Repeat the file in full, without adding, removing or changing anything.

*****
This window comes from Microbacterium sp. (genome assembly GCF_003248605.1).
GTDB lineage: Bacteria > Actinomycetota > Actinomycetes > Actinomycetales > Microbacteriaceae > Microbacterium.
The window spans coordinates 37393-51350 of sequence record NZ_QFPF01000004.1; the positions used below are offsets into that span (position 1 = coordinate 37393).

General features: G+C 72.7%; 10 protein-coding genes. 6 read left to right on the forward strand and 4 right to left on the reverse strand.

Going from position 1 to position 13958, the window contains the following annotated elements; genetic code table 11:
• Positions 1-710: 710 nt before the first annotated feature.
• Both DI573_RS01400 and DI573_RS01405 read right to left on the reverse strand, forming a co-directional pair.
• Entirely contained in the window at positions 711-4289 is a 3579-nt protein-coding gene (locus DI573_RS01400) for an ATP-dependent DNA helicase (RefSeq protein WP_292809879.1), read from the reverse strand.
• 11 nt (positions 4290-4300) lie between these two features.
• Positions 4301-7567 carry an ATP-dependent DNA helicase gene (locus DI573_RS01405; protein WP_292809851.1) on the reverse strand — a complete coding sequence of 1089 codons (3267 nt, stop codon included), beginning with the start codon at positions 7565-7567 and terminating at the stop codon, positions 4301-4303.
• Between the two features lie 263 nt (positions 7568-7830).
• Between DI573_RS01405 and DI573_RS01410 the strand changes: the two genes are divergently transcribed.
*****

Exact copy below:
This window comes from Microbacterium sp. (genome assembly GCF_003248605.1).
GTDB lineage: Bacteria > Actinomycetota > Actinomycetes > Actinomycetales > Microbacteriaceae > Microbacterium.
The window spans coordinates 37393-51350 of sequence record NZ_QFPF01000004.1; the positions used below are offsets into that span (position 1 = coordinate 37393).

General features: G+C 72.7%; 10 protein-coding genes. 6 read left to right on the forward strand and 4 right to left on the reverse strand.

Going from position 1 to position 13958, the window contains the following annotated elements; genetic code table 11:
• Positions 1-710: 710 nt before the first annotated feature.
• Both DI573_RS01400 and DI573_RS01405 read right to left on the reverse strand, forming a co-directional pair.
• Entirely contained in the window at positions 711-4289 is a 3579-nt protein-coding gene (locus DI573_RS01400) for an ATP-dependent DNA helicase (RefSeq protein WP_292809879.1), read from the reverse strand.
• 11 nt (positions 4290-4300) lie between these two features.
• Positions 4301-7567 carry an ATP-dependent DNA helicase gene (locus DI573_RS01405; protein WP_292809851.1) on the reverse strand — a complete coding sequence of 1089 codons (3267 nt, stop codon included), beginning with the start codon at positions 7565-7567 and terminating at the stop codon, positions 4301-4303.
• Between the two features lie 263 nt (positions 7568-7830).
• Between DI573_RS01405 and DI573_RS01410 the strand changes: the two genes are divergently transcribed.